Today is National Dentist’s Day. If there is a negative association with the work dentist for you, I can totally relate!

Going to the dentist was one of those “normal” things that seemed like a monumental challenge while I was dealing with chronic health issues, anxiety, and benzodiazepine withdrawal. I also had past experiences at the dentist as a child that had imprinted my limbic system so that I exhibited the flight response (fear + avoidance) when it came time to tend to my dental health.

As I built up skills through brain retraining, I experienced greater capacity to face my fears and reclaim my power. I had several opportunities to test my resilience when I needed to have some dental procedures done in the midst of trying to rebalance my nervous system. I believe the opportunities served as a great way for me to utilize my new tools and rewrite my history of negative experiences at the dentist. I actually reached a place where I could access and harvest joy while at the office, because I trained my thoughts and focus to be supportive to my health and wellness. I wouldn’t consider it one of my favorite places to visit, but I think brain retraining has helped alleviate the anxiety and other concerns I would experience when going to the dentist.

If you find yourself avoiding the dentist or scheduling a dental appointment for similar reasons, I’d like to quickly share 5 tips that have been helpful for me so I could lift that layer of fear or anxiety from tending to my oral health.

1. Communicate

your concerns with your dentist

If you have any concerns about your visit, it can be helpful to voice them to the receptionist, staff, and your dentist directly, so that you can work together in a supportive way.

If you have any questions, ask them in advance of the appointment so that you can better prepare.

One thing that was personally helpful for me was to know I had an “out” or way to communicate during. If I raised my hand, my dentist would pause and check in with me.

2. Desensitize the Experience

for yourself ahead of time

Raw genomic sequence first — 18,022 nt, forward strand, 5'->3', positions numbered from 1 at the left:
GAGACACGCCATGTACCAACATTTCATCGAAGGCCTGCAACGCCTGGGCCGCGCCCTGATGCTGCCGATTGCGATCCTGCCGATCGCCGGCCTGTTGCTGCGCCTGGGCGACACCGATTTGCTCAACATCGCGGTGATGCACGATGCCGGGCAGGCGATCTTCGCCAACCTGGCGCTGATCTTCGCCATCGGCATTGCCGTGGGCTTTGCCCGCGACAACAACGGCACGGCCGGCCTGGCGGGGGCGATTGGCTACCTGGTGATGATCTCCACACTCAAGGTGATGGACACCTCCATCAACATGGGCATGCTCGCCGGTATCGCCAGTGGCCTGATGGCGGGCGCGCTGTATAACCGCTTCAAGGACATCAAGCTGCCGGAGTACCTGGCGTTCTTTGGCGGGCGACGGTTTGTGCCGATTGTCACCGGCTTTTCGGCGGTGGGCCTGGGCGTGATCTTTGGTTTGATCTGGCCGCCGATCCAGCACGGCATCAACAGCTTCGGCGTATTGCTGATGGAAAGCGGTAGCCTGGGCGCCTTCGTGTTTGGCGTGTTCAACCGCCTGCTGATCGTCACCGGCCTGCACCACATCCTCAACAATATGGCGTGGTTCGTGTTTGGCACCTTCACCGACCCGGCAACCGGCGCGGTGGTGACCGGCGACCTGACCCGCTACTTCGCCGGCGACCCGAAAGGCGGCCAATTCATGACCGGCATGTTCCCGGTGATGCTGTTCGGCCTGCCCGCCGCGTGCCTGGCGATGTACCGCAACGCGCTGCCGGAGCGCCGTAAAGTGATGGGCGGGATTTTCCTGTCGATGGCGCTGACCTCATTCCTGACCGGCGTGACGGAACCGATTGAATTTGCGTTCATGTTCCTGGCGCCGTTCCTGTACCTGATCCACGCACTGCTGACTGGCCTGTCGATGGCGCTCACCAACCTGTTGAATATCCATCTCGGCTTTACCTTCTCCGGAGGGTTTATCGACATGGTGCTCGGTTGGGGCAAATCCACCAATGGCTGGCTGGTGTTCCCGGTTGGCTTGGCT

If just the idea of getting to the office is uncomfortable, practice going to the parking lot of the dental office and meditating or doing laughter yoga while in the car in the days leading up to the appointment to create a more supportive association.

If being reclined in the exam chair seems intimidating, practice lounging in a reclined beach chair, a reclined chair at the movie theater, or other more pleasant experiences to help balance any negative association.

3. Support Yourself

as you might a friend or a child

If your brain is trying to negatively predict how the visit will go, remember those thoughts fuel stress hormones into the body which can facilitate a continued cycle of anxiety.

Shifting those thoughts into supportive inner dialogue that speaks to your strengths, resilience, courage, or ability to take on challenges can help to lessen that critical or fearful voice.

What’s more effective is adding feeling to the mix. If you can recall specific past examples that qualify your strengths and bring up those feelings in the present, your neuro-chemistry will also shift to supportive chemistry to help calm the anxieties.

4. Stay in the Present

and separate from the past

If negative imprinting from a previous experience is coming up in the present, ground in what separates now from then.

What did you learn from that experience that can be applied or used to change the present?

What tools/techniques or forms of support are available to you now that maybe were not available then?

Look back to the other tips for additional support or reinforcement, such as communicating with your dentist, managing your thoughts, and practicing challenging aspects ahead of time.

5. Find a Focal Point

to ground in the present

Does the dental office have artwork on the walls, a window to look out from, or some sort of other decorative element in the space that might offer a mental retreat during the examination process?Sometimes offices will have background music playing that you can also focus on.

If such an opportunity doesn’t exist, can you bring your own supportive element, such as a favorite piece of jewelry, a favorite item of clothing, or other accessory that can serve as a focal point if you need to ground or distract?

Another option is to close your eyes and use your imagination to construct something more pleasant to retreat to mentally.

If you find these tips helpful or have your own strategies you’d like to share, I’d love your feedback in the comments. 

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